Traditions in the Trimming


By Antone R.E. Pierucci

Below is the article from the May/June 2018 issue of California Freemason. Read the full issue here. 

During a regular tiled meeting in a California lodge, one can expect to find an array of officers, sometimes in tuxedoes, always girded in their lambskin aprons, with jewels specific to their office about their necks. At their head, on a raised dais, presides the Worshipful Master, likewise outfitted, with the exception of a black silk top hat on his head. For the most part, a visitor could go from one lodge to the next in this state and at the end of the journey, he would be forgiven for thinking that members the world over wear the same Masonic attire. After all, we as a fraternity pride ourselves in our tradition, and by its very definition, tradition does not change. Right? The answer, like most things about Freemasonry, is a bit more complicated. 

As it turns out, the notion of uniformity falls apart before we even leave our own state. Brothers in some California lodges have replaced the standard formal Masonic attire altogether, preferring instead a more casual culture. Hornitos Lodge No. 98, near Mariposa in northern California, has been bucking tradition for half a century. In place of a formal bowtie and stiff white shirt with French cuffs, members of this small lodge sport a loose Westernstyle white shirt, dark trousers, and Western-style bolo ties around their neck. According to Past Master Gail Wills, this unique attire was inspired by a lodge master in the ‘50s who had a penchant for square dancing.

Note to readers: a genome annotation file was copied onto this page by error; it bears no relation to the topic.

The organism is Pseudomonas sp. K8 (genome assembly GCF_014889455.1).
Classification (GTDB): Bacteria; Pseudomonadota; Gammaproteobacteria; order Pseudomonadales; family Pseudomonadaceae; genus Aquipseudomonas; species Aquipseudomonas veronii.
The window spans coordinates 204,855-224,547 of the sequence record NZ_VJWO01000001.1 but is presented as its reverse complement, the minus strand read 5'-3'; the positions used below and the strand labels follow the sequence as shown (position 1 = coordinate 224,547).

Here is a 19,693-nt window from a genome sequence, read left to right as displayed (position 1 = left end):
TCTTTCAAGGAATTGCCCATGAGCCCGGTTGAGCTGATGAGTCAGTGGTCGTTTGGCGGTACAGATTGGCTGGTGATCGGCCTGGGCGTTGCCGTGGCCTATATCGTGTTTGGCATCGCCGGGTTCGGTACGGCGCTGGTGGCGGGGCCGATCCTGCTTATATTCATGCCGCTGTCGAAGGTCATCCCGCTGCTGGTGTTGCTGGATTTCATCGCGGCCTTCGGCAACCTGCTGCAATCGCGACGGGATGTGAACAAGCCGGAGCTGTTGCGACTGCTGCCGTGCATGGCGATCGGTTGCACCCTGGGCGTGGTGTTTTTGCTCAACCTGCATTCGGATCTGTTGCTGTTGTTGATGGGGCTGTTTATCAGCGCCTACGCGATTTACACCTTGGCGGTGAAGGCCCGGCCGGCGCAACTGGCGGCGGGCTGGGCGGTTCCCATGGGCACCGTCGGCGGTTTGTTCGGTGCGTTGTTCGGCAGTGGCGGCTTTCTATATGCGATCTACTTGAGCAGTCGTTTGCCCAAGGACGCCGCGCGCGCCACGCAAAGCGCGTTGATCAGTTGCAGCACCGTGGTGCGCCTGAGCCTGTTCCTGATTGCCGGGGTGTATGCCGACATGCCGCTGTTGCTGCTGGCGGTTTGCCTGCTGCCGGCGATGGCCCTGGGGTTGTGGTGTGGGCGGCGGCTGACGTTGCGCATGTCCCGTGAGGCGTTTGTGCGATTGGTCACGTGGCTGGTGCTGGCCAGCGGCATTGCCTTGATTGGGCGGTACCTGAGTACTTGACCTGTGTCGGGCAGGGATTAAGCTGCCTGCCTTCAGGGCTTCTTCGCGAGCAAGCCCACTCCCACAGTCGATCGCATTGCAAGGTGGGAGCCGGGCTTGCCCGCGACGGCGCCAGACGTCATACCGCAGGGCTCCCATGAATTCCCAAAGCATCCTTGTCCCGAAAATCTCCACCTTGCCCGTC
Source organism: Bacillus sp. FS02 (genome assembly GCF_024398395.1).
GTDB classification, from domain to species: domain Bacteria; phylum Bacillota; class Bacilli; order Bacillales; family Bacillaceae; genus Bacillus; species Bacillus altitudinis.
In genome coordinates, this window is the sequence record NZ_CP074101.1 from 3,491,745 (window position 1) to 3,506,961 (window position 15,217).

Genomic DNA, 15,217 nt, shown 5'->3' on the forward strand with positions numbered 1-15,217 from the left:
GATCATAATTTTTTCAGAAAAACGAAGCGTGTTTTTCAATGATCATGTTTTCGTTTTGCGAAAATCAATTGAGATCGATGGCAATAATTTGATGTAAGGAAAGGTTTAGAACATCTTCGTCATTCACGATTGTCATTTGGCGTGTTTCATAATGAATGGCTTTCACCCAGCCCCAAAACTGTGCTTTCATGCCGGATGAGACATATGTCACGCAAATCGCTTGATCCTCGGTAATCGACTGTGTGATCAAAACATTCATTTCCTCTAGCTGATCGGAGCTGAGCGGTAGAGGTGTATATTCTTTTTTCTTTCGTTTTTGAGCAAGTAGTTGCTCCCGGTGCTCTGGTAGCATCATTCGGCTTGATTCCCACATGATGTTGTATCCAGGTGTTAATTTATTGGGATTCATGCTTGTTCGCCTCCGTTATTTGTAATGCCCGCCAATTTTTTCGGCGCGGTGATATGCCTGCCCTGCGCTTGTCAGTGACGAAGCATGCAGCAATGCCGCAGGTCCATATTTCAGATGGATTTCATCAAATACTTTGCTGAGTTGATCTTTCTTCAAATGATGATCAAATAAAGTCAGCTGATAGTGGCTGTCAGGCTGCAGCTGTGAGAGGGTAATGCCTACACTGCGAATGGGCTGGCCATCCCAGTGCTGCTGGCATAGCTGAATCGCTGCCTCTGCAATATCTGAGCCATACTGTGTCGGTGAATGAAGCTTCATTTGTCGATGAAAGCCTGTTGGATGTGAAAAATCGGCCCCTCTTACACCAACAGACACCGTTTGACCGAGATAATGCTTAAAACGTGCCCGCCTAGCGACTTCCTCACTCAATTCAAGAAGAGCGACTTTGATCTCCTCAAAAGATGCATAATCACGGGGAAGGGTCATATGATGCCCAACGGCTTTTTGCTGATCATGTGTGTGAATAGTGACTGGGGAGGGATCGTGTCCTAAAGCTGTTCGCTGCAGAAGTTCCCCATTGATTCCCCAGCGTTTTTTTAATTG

Leave California and this trend continues. In Massachusetts, for instance, the grand master is distinguished not by a top hat, but rather with an unusual tricorn hat. “It is widely suggested that Paul Revere first wore the tricorn as grand master,” explains Walter H. Hunt, librarian at the Samuel Crocker Lawrence Library in Boston. Aside from a few gaps in the centuries, the grand master of Massachusetts has been wearing this symbol of American patriotism since 1794.

Outside of the United States, there seems to be as many different types of Masonic uniform as there are countries with lodges. In the island nation of Malta, for instance, grand lodge officers proudly display the “Maltese Cross” on their aprons, their chains of office, and anywhere else they can find. This eight-pointed cross was the symbol of the Knights of St. John, a military order of crusaders who arrived in Malta in the 16th century. In California, Entered Apprentices are distinguished from Fellow Crafts by the way they wear their white lambskin aprons. But in each case, the Masonic apron remains the same. This is not so in Malta: In Maltese Masonry, as the initiate gains more light in Masonry, his apron gains more trimming. Beginning with the plain white lambskin, candidates’ aprons progressively become more ornate.

Even in the United Kingdom – the very epicenter of Masonry and home to the oldest lodges in the world – unique designs push their way to the surface. In fact, the only rule for Scottish Masonic regalia is that there aren’t any rules. “All Scottish lodges can choose which color or colors to use for their regalia,” explains Robert Cooper, curator of the Grand Lodge of Scotland Museum and Library. “A lodge in one part of the country may use red for its aprons and other regalia, whereas a lodge on the other side of the country may choose blue and orange.” Frequently, you will also see Scottish lodges proudly wearing that most Scottish of designs: the tartan.